Any character destined to die. When I’m outlining, it’s easy to assign characters to die—it’s necessary for the plot, for character development, for the mood, to show just how dangerous the situation is. But as I’m writing the rough draft, these doomed characters inevitably become some of my favorites. I begin arguing with myself, pleading for a stay of execution. But I know I have to do the dirty work and write the story. Sigh.
If you could be one of your characters for a day which character would it be? Why?
I would love to be Evelyn Brand because she’s my polar opposite. I’m reserved and cautious and always worried about following the rules. She’s bold and brave and hates to follow rules. For one day, it would be fun to have her relentless spirit.
Do you have a secret talent readers would be surprised by?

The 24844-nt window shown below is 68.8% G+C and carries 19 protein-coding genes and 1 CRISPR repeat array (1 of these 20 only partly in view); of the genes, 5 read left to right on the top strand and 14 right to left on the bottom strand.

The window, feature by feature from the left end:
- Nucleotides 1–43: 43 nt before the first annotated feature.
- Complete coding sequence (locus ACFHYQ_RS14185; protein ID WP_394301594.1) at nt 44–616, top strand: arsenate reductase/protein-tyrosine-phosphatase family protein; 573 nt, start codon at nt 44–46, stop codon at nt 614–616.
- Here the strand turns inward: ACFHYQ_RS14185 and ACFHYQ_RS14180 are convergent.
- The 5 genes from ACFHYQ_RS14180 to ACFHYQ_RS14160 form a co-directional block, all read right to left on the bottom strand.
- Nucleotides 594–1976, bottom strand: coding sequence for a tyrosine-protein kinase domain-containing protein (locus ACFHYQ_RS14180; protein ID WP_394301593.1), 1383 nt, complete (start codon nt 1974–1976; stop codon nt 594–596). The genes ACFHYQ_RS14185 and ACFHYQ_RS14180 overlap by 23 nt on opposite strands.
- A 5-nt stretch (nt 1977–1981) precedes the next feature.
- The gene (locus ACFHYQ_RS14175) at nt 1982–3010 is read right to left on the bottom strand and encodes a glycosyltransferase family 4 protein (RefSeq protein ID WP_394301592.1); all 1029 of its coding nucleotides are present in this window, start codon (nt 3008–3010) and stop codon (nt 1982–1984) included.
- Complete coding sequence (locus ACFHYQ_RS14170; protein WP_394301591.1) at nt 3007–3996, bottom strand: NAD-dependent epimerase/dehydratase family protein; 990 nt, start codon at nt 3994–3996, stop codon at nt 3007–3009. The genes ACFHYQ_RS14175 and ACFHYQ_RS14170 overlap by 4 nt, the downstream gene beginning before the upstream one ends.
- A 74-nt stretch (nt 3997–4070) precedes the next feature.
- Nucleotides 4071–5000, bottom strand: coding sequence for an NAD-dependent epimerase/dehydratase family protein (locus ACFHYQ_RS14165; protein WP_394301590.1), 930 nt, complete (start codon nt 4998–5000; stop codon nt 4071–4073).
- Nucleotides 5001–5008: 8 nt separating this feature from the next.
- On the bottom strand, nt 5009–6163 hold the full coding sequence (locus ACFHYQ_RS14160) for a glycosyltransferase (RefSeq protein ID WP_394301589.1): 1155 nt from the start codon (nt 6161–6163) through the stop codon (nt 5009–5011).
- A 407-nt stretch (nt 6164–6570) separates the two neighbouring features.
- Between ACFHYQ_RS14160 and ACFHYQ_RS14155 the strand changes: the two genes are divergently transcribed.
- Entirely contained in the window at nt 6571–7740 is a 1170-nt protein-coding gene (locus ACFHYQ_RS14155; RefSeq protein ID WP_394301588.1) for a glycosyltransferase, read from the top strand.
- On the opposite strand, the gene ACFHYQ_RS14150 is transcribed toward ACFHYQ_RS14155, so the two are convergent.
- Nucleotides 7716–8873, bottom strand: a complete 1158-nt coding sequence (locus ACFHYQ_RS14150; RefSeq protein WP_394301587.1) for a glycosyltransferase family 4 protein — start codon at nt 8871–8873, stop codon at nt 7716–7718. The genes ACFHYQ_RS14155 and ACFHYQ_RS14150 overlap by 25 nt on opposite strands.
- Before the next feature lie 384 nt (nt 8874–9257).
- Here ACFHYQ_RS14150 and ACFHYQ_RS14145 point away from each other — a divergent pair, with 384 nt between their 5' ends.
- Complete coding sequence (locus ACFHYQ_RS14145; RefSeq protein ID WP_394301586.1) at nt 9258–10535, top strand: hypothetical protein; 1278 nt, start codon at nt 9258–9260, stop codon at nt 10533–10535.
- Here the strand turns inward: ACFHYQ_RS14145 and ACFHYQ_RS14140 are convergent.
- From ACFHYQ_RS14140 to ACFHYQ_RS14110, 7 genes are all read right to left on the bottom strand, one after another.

After ten years of filling out author questionnaires, I’m running out of these answers. My favorite reply is that I know how to jump on and off of a moving merry-go-round. As a college student, I worked as a ride operator at Knott’s Berry Farm. However, I haven’t tried it in…a few years. It might not end well.
Your favorite go to drink or food when the world goes crazy!
I do love my coffee and chocolate. However, I’ve found the best stress reliever for me is exercise, preferably outside. Since we have a new dog who is a walk-oholic, I’m getting lots of stress relief.
And what is your writing Kryptonite?